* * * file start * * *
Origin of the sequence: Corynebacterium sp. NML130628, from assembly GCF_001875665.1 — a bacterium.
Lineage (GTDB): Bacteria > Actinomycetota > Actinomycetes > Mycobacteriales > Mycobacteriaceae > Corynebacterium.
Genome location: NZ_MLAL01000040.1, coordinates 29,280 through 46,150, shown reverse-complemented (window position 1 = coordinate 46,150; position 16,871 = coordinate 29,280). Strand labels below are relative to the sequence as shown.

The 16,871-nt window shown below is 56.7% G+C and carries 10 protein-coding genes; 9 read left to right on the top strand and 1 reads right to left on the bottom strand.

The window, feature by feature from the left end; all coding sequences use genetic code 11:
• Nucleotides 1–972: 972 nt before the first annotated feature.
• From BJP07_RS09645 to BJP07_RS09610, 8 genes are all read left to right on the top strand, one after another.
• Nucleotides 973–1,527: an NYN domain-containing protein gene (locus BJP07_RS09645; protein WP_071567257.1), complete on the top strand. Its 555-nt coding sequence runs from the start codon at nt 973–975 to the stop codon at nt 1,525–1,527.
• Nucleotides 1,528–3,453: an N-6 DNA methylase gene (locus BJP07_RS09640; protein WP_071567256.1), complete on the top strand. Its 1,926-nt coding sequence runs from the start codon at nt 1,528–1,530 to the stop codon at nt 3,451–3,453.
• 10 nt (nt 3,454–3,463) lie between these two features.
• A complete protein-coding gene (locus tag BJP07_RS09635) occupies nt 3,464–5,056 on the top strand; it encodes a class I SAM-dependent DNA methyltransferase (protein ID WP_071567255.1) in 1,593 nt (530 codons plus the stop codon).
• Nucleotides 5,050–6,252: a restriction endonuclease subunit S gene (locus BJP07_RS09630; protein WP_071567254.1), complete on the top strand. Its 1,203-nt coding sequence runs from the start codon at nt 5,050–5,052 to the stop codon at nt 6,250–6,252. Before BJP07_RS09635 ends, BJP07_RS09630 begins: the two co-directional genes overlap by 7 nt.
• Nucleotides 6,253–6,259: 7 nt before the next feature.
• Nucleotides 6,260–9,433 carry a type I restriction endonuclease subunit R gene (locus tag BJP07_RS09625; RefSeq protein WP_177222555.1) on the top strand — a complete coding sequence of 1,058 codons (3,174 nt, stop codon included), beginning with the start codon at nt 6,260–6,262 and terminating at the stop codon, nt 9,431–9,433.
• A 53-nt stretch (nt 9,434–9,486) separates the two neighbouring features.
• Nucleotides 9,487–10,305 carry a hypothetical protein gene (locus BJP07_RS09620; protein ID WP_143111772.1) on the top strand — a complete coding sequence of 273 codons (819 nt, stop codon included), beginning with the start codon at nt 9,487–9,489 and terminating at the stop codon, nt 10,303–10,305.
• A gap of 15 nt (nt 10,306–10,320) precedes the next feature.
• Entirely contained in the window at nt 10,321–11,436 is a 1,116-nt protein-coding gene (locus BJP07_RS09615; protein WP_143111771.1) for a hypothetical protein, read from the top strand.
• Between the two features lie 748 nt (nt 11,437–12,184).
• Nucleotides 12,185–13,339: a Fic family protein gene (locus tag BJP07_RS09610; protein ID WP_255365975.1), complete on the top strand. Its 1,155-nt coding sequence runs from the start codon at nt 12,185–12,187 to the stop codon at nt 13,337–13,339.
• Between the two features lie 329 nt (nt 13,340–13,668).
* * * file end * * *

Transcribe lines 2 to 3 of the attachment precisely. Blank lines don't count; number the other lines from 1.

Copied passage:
Lineage (GTDB): Bacteria > Actinomycetota > Actinomycetes > Mycobacteriales > Mycobacteriaceae > Corynebacterium.
Genome location: NZ_MLAL01000040.1, coordinates 29,280 through 46,150, shown reverse-complemented (window position 1 = coordinate 46,150; position 16,871 = coordinate 29,280). Strand labels below are relative to the sequence as shown.